The collapse of the Roman Empire in the West was not the end of civilization. On the contrary, the successive waves of barbarian peoples evoked a new kind of civilization, more robust than the ancient polis. Christendom, though never confined to Europe, was constitutive of Europe. When Europe began to deconstruct its Judeo-Christian inheritance, it tore up its roots. Europe forgot the truth about its own origins: that the salvation of Western civilization was made possible by the powers of endurance of Christianity, which in turn owed everything to the miraculous survival of the Jews. The progressive secularization of Europe, driven by what the Jewish scholar Joseph Weiler has called the ideology of "Christophobia," is exposing the civilization of the West to the very dangers against which the Judeo-Christian ethic of spiritual resilience in the face of temporal disaster had for so long protected it. Nor will the invocation of the Enlightenment as an alternative source of inspiration be sufficient. Like the Renaissance culture from which it emerged, the Enlightenment too was indebted to the Judeo-Christian traditions that had preserved the civilization of the West in its darkest hours. If the experience of the totalitarian pseudo-religions of the last century should have taught Europeans anything, it is that in the absence of the active defense of the Judeo-Christian conception of the moral integrity of the human person, the more utilitarian values of the Enlightenment alone cannot be relied upon to prevent a descent into unspeakable depravity.

In the medieval and early modern eras, Europe was able to resist external threats -- primarily from Islam -- by drawing on a warrior ethos, a conscious effort to cultivate martial virtues, that lasted well into the 20th century. That ethos is well summed up by G.K. Chesterton in his stirring poem Lepanto, which recalls the great clash of civilizations in 1571. The point of the poem is that while the crowned heads of Europe ignore the impending Turkish onslaught, the old spirit of chivalry that had animated the Crusades is not yet dead. "The last knight of Europe takes weapons from the wall." As the battle reaches its climax, Chesterton evokes the plight of the godforsaken Christian slaves who rowed the Turkish galleys: "Breaking of the hatches up and bursting of the holds,/Thronging of the thousands up that labor under sea/ White for bliss and blind for sun and stunned for liberty." The point is that Europe, to survive, must connect the love of liberty with the courage to defend it.

Yet that courage is precisely what seems now to be lacking. The moral code under which Western Europe has operated since 1945 puts safety first, second, and third. Bravery is equated with bellicosity, chivalry with chauvinism, heroism with celebrity. Europe contemplates American feats of arms with barely disguised distaste. The bombing of Baghdad in 2003 was intended to induce shock and awe. It did so -- but among the coalition's European allies no less than its enemies. In Germany the refrain was: "Haven't the Americans and British learned anything since Dresden?" The critics ignored the precision of the attack, which reduced civilian casualties to a minute fraction of those inflicted in comparable raids during the Second World War or even Vietnam. The objection was less to the destructiveness of the military technology than to the "gung-ho" enthusiasm of the men and women who fought what proved to be a tenacious and incredibly bloodthirsty foe. The mentality of the warrior, still considered worthy of respect in popular American culture, is regarded in Europe as undisguised fascism.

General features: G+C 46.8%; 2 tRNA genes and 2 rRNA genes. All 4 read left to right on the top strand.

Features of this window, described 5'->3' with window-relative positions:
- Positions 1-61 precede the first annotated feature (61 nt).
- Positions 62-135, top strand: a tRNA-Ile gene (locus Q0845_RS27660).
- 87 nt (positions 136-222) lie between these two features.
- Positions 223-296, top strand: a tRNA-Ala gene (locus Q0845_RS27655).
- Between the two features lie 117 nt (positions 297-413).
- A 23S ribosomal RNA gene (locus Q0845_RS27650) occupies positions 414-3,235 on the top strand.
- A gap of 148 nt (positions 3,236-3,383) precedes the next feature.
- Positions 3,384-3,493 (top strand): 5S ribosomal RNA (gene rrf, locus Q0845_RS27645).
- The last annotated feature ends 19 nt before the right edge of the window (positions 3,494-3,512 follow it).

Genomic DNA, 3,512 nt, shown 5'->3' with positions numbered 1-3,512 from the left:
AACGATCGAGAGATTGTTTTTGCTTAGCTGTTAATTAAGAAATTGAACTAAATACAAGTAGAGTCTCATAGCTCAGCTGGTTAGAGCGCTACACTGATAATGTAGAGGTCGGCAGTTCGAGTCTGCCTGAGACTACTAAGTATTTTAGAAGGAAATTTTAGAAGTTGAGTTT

AND YET ALL AROUND US the generations that defeated the Kaiser and Hitler are quietly slipping away, their astonishing deeds disregarded, their decorations treated as mere curiosities. The heroes themselves refer to their exploits rarely, and when they do speak of them it is in a matter-of-fact way that belies the unimaginable circumstances in which they saved civilization from tearing itself apart. Day by day their obituaries record the lives of the survivors, a lost world of famous victories now fallen silent.

One of those who fought on the wrong side in both world wars was Ernst Junger, who wrote a classic account of trench warfare -- he was wounded 14 times -- Storm of Steel. Describing the last great German offensive in March 1918, he describes the mood on the eve of battle: "I sensed the weight of the hour, and I think everyone felt the individual in them dissolve, and fear depart." The dissolution of the individual in war is a fact that frightens Europeans today. For the soldier, however, it is precisely that selflessness that banishes fear. Nor does the collectivism of conflict necessarily mean that mercy is denied to individual enemies. He recalls an encounter with a wounded British officer in the same battle. Holding a pistol to his victim's head, Junger fully intended to shoot him. But: "With a plaintive sound, he reached into his pocket, not to pull out a weapon, but a photograph which he held up to me. I saw him on it, surrounded by numerous family, all standing on a terrace. It was a plea from another world. Later, I thought it was blind chance that I let him go and plunged onward. That one man of all often appeared in my dreams. I hope that meant he got to see his homeland again." It was not blind chance that made him spare his enemy, but the instinctive humanity that made Junger untypical of the Nazi-led Wehrmacht he would nonetheless serve under two decades later. It is this magnanimity that still separates the West from the Islamic terrorists.